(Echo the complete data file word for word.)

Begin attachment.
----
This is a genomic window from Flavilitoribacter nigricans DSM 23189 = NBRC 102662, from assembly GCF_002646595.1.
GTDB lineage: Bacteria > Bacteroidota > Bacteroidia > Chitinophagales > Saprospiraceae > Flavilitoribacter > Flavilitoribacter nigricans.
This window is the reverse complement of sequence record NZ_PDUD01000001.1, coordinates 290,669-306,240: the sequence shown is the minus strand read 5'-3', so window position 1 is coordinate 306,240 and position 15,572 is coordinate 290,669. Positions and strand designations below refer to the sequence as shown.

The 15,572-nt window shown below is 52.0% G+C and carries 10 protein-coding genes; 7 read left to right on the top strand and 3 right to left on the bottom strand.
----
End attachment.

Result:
This is a genomic window from Flavilitoribacter nigricans DSM 23189 = NBRC 102662, from assembly GCF_002646595.1.
GTDB lineage: Bacteria > Bacteroidota > Bacteroidia > Chitinophagales > Saprospiraceae > Flavilitoribacter > Flavilitoribacter nigricans.
This window is the reverse complement of sequence record NZ_PDUD01000001.1, coordinates 290,669-306,240: the sequence shown is the minus strand read 5'-3', so window position 1 is coordinate 306,240 and position 15,572 is coordinate 290,669. Positions and strand designations below refer to the sequence as shown.

The 15,572-nt window shown below is 52.0% G+C and carries 10 protein-coding genes; 7 read left to right on the top strand and 3 right to left on the bottom strand.